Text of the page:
Homebuilder sentiment falls as lumber costs soar

Index tracking sentiment is still up year-over-year

(iStock)
(iStock)

The arrival of spring — and with it, homebuying season — isn’t improving the outlook of homebuilders.

The National Association of Home Builders/Wells Fargo Housing Market Index dropped to 82, seasonally adjusted, compared to February’s reading of 84. The index tracks homebuilder confidence in current and future single-family home sales and traffic of potential homebuyers on a monthly basis.

The fall comes after last month’s gain broke the index’s two-month streak of month-over-month declines. The organization’s chief economist Robert Dietz said it’s part of a downward trend that began after November’s peak, as home prices have skyrocketed and inventory hit historic lows.

Homebuilder sentiment toward current single-family home sales dropped to 87, compared to February’s reading of 90, while traffic from prospective buyers remained flat. Expectations of single-family home sales six months from now increased to 83 from 80 the prior month. All of the components were up year-over-year.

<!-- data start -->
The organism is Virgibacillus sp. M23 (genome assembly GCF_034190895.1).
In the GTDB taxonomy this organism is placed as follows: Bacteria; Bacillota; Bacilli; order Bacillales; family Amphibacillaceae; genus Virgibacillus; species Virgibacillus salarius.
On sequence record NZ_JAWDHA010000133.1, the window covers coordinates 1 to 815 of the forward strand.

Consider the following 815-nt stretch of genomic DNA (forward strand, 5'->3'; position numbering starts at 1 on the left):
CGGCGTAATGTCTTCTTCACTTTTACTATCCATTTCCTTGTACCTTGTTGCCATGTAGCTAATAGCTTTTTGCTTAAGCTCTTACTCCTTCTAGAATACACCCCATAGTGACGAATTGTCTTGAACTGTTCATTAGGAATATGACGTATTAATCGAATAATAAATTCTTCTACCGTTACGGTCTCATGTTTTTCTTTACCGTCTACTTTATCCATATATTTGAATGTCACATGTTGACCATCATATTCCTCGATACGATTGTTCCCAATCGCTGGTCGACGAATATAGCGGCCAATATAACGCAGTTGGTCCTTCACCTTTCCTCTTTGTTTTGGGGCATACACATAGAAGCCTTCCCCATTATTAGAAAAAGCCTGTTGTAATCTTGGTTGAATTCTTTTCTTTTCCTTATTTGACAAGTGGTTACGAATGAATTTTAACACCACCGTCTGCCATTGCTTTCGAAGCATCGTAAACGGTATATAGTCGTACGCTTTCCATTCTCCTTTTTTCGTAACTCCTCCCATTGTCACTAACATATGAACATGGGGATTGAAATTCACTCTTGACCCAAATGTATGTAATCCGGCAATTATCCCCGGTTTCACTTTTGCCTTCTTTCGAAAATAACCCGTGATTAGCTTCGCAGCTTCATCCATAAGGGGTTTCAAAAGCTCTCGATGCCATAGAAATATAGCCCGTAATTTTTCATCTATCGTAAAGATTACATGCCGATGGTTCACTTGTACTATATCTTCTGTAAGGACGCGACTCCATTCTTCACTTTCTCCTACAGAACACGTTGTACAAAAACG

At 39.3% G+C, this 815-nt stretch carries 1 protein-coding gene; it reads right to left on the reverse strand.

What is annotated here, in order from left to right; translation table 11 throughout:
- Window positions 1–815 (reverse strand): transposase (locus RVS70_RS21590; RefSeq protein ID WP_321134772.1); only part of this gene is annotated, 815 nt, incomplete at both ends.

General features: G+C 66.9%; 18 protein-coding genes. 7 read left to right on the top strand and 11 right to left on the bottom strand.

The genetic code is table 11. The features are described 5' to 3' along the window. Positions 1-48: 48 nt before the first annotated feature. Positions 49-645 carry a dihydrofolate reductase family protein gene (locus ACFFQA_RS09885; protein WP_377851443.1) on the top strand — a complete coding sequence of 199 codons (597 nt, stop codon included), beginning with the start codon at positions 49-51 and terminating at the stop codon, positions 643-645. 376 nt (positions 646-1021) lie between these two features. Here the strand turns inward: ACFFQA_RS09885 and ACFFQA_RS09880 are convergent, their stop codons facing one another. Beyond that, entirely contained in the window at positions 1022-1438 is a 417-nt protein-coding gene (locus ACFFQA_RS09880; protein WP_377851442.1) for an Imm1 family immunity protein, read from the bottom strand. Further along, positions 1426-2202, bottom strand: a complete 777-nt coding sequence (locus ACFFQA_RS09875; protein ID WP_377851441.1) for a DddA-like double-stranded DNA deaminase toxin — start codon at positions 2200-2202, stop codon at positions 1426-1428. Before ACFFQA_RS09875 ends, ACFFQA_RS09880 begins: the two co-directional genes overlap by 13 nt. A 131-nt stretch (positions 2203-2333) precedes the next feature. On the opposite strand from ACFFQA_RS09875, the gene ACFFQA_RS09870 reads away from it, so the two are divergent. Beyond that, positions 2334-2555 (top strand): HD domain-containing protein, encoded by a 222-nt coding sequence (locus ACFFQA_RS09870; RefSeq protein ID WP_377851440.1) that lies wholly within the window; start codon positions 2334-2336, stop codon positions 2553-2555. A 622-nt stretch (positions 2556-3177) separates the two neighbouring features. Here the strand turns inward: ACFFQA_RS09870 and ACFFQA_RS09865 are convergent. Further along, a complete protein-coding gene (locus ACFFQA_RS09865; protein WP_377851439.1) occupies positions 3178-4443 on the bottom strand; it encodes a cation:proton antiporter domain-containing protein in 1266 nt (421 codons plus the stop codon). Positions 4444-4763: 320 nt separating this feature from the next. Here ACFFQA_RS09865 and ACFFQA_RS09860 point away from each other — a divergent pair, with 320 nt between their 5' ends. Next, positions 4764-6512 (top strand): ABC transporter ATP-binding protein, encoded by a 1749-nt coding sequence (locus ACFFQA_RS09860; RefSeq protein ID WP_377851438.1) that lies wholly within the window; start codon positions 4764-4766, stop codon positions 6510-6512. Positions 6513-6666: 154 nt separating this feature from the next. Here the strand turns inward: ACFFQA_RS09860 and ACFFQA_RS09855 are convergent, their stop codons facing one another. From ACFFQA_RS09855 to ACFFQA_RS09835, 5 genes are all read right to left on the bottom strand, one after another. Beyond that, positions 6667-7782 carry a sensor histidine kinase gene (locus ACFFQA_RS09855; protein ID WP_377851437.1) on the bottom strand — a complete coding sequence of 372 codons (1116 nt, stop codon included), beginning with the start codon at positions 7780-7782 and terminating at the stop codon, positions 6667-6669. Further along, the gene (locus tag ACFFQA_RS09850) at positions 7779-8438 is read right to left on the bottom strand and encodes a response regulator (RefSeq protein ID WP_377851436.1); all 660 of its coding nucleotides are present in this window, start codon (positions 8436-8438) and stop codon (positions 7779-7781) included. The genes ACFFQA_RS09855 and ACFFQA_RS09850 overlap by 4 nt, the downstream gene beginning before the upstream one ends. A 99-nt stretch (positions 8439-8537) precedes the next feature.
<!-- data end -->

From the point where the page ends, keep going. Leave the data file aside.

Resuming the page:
Sign Up for the undefined Newsletter

Read more

The median existing-home price exceeded $300,000 for the first time last year (iStock)
Residential
National
Vicious cycle creates “huge supply crunch,” pushing home prices up
(iStock)
Residential
National
Homebuilder sentiment falls for second month in a row
(iStock/Photo Illustration by Kevin Rebong for The Real Deal)
Commercial
National
Spending on home construction jumps 21% in December

Regional sentiment largely followed the national index. All regions saw a month-over-month decline in March, except for the southern region, where the reading was flat.

NAHB chairman Chuck Fowke attributed the drop in sentiment to increased costs, particularly for softwood lumber. Some in the housing industry are calling on President Joe Biden’s administration to take action to address the soaring cost of lumber.

Thirty-seven organizations recently signed onto a letter addressed to Commerce Secretary Gina Raimondo, asking her office to “examine the lumber supply chain, identify the causes for high prices and supply constraints, and seek immediate remedies that will increase production,” Bloomberg News reported.